Back in high school, I took as an elective Journalism class. The very first thing we learned was that as a journalist, every story should answer the following:
There was no “I” in your stories. It was to be a reporting of the FACTS. And the facts consist of the five Ws and the How. Anything written in first person pronoun “I” was to be kept for Editorials, and reviews. We were to read the major newspapers and watch newscasts and gain knowledge from them.
Over the years, I have watched the integrity of those same newspapers and news programs devolve into tabloid behavior. What was once sensational “news” magazines such as The National Enquirer and The Sun, among others, became integrated with those same major news outlets, and the major newspapers devolve into the “rag mags”, and that sensationalized news become our mainstream news sources.
I doubt that Journalism 101 is offered in high schools anymore. I also wonder what people learn at universities when they take Journalism courses. Do they even major in that anymore?
I looked and found they do.
- B.A. with Journalism – 3 yrs.
- Bachelor in Journalism (B.J) – 3 yrs.
- Bachelor in Journalism and Mass Communication (BJMC) – 3 yrs.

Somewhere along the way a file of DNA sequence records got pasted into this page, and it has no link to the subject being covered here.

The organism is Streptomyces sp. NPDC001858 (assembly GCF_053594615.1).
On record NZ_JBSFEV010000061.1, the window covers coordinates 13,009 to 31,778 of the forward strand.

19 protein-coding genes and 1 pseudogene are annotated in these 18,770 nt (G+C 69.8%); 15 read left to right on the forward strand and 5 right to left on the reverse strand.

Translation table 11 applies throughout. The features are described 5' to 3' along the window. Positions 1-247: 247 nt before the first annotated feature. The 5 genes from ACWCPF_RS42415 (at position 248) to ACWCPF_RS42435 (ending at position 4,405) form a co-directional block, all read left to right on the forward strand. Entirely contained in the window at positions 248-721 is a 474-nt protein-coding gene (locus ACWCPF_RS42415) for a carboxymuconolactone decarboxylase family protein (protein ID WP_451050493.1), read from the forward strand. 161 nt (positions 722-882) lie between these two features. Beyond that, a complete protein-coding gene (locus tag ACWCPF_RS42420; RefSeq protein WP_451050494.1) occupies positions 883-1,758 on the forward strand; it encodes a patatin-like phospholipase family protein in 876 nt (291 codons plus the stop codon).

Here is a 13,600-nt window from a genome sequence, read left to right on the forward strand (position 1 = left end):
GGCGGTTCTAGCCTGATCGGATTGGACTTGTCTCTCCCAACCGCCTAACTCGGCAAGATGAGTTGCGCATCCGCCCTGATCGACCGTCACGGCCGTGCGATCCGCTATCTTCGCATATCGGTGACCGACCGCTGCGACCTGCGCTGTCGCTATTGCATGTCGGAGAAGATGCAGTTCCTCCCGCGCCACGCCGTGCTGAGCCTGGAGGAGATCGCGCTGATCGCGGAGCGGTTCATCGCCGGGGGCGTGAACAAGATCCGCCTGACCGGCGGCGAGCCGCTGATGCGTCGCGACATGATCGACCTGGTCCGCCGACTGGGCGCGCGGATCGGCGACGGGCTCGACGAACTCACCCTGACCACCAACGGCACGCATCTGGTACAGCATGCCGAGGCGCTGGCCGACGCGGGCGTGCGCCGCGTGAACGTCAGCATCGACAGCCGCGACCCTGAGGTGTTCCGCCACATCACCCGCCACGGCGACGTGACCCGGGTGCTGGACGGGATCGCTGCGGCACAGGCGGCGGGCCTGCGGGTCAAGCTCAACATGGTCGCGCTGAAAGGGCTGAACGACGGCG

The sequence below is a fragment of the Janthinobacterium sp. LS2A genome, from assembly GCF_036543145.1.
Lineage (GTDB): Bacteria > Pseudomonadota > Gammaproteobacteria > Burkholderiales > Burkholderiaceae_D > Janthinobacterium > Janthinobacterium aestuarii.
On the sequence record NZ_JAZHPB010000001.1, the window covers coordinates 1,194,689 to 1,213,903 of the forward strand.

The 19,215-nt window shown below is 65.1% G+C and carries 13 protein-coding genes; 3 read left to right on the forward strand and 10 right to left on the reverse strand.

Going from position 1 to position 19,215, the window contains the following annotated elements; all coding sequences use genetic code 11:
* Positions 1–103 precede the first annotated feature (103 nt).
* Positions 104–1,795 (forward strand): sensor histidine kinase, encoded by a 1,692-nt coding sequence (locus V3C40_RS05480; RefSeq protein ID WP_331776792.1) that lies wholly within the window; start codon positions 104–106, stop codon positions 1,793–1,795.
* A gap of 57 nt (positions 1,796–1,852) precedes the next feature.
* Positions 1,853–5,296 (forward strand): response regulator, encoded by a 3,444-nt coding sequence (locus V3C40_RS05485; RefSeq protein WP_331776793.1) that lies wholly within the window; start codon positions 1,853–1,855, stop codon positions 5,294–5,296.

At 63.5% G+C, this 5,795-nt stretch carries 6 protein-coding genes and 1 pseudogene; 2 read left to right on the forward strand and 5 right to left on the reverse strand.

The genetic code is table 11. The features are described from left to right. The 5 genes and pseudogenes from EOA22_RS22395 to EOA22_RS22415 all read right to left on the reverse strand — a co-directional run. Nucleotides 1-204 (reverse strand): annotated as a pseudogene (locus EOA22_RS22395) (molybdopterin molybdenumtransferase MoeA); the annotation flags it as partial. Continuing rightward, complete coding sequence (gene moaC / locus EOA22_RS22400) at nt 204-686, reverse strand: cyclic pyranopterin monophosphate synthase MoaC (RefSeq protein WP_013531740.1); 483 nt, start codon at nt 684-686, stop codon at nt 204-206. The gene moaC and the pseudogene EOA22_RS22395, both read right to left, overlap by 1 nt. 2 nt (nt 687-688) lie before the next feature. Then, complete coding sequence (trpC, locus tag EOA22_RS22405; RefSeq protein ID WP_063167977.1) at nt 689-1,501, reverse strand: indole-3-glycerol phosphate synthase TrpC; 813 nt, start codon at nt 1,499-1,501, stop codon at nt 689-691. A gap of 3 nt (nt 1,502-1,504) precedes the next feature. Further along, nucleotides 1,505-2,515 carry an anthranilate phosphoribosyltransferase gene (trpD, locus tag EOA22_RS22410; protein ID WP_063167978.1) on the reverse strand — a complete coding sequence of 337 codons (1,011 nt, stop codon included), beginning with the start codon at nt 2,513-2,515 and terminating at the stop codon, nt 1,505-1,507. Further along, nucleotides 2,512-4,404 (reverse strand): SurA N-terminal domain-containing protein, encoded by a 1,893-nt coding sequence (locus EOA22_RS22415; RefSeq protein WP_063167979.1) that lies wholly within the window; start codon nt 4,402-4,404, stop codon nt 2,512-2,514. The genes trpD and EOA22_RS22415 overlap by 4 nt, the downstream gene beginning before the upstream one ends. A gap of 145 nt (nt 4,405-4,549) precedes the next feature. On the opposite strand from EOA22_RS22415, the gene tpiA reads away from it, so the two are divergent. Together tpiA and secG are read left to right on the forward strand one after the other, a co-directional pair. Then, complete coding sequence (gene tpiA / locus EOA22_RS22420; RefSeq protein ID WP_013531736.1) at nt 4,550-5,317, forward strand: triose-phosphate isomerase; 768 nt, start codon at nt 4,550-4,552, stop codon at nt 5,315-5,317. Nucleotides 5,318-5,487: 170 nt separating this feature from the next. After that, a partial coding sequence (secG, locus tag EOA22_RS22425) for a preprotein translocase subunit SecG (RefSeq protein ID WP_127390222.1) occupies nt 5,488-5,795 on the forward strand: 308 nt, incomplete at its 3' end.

- B.A. with Mass Media – 3 yrs.
- B.A. in script writing – 3 yrs.
Interestingly I looked some things up. These are what struck me the most of what is missing in today’s reporting of the news:
- Truth and Accuracy. Journalists cannot always guarantee ‘truth’, but getting the facts right is the cardinal principle of journalism. …
- Independence. …
- Fairness and Impartiality. …
- Humanity. …
I don’t see anything on that list being practiced today. Do you?
Journalism Introduction. Journalistic writing or news writing is a prose style which is used for reporting in newspapers, radio and television. … According to “Basic News Writing” the ABCs of news writing are Accuracy, Brevity and Clarity (“Basic News Writing 1).
There is clarity, but accuracy? When you have the people who furnish the information being also the backup sources?
Journalists educate the public about events and issues and how they affect their lives. They spend much of their time interviewing expert sources, searching public records and other sources for information, and sometimes visiting the scene where a crime or other newsworthy occurrence took place.
Functions of Journalism are to Inform, Educate, Guide and Entertain. The press performs a very important role as means of mass communication in the modern world. The press tries to inform its reader objectively about what is happening in their community, country and the world at large.Sep 12, 2015
Rare to see all that in today’s society.